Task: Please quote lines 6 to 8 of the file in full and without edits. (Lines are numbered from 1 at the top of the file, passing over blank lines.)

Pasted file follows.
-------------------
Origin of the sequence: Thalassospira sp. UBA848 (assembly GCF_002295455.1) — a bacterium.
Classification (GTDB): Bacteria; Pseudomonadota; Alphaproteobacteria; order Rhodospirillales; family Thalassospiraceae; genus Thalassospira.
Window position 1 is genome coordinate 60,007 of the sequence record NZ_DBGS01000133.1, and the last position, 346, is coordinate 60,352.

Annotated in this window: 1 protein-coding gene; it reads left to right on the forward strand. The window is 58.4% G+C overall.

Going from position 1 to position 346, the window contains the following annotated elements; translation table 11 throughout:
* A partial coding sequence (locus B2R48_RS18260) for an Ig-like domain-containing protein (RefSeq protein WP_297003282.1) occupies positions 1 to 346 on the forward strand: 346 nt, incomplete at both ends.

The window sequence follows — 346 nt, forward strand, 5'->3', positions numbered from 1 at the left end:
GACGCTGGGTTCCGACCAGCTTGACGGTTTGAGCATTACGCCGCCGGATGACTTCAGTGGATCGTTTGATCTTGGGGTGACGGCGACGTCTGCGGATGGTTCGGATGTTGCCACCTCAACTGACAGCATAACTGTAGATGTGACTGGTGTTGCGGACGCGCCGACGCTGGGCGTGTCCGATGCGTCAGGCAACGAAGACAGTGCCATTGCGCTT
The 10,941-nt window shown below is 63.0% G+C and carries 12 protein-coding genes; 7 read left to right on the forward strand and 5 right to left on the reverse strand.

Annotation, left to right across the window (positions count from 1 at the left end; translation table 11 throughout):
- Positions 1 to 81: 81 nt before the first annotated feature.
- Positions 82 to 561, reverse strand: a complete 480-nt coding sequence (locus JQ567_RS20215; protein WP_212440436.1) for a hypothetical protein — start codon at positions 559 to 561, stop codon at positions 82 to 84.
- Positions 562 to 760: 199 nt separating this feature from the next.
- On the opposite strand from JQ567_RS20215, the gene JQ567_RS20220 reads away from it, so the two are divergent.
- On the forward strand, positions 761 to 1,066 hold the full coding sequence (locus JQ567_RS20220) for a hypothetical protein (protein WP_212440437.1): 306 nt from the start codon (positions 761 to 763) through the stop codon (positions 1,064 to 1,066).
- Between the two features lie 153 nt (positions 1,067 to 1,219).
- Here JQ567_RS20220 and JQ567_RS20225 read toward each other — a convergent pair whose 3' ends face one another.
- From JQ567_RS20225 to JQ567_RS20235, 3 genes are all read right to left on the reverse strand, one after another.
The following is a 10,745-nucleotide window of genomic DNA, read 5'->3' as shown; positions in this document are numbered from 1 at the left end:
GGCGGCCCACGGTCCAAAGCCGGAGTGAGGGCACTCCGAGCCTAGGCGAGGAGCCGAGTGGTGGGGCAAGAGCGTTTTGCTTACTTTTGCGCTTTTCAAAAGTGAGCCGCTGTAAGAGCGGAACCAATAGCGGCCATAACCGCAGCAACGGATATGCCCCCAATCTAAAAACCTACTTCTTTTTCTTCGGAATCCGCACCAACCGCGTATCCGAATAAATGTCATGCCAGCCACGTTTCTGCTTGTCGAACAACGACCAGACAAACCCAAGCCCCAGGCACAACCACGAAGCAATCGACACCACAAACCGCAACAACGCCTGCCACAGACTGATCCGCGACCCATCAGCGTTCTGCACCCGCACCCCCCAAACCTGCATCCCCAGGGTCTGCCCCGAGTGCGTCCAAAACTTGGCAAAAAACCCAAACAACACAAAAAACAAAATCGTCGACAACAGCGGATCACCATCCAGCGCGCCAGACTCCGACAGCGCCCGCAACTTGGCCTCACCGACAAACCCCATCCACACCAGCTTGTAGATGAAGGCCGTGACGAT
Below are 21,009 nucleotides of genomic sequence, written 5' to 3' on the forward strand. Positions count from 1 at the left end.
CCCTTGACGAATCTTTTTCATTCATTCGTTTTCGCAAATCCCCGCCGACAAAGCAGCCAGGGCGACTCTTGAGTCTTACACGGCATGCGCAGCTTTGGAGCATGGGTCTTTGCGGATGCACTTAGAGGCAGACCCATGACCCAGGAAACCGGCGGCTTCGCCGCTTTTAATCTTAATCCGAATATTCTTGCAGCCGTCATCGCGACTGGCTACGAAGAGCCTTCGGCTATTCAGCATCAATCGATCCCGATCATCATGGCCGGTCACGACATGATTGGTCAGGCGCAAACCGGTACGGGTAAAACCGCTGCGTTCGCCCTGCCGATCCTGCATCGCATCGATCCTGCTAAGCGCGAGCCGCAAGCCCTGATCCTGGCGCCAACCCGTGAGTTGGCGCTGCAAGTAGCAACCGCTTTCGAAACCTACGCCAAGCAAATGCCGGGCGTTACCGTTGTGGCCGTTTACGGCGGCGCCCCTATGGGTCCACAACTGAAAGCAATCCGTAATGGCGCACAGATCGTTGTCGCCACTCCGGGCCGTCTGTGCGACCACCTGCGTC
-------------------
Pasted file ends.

* A partial coding sequence (locus B2R48_RS18260) for an Ig-like domain-containing protein (RefSeq protein WP_297003282.1) occupies positions 1 to 346 on the forward strand: 346 nt, incomplete at both ends.

The window sequence follows — 346 nt, forward strand, 5'->3', positions numbered from 1 at the left end:
GACGCTGGGTTCCGACCAGCTTGACGGTTTGAGCATTACGCCGCCGGATGACTTCAGTGGATCGTTTGATCTTGGGGTGACGGCGACGTCTGCGGATGGTTCGGATGTTGCCACCTCAACTGACAGCATAACTGTAGATGTGACTGGTGTTGCGGACGCGCCGACGCTGGGCGTGTCCGATGCGTCAGGCAACGAAGACAGTGCCATTGCGCTT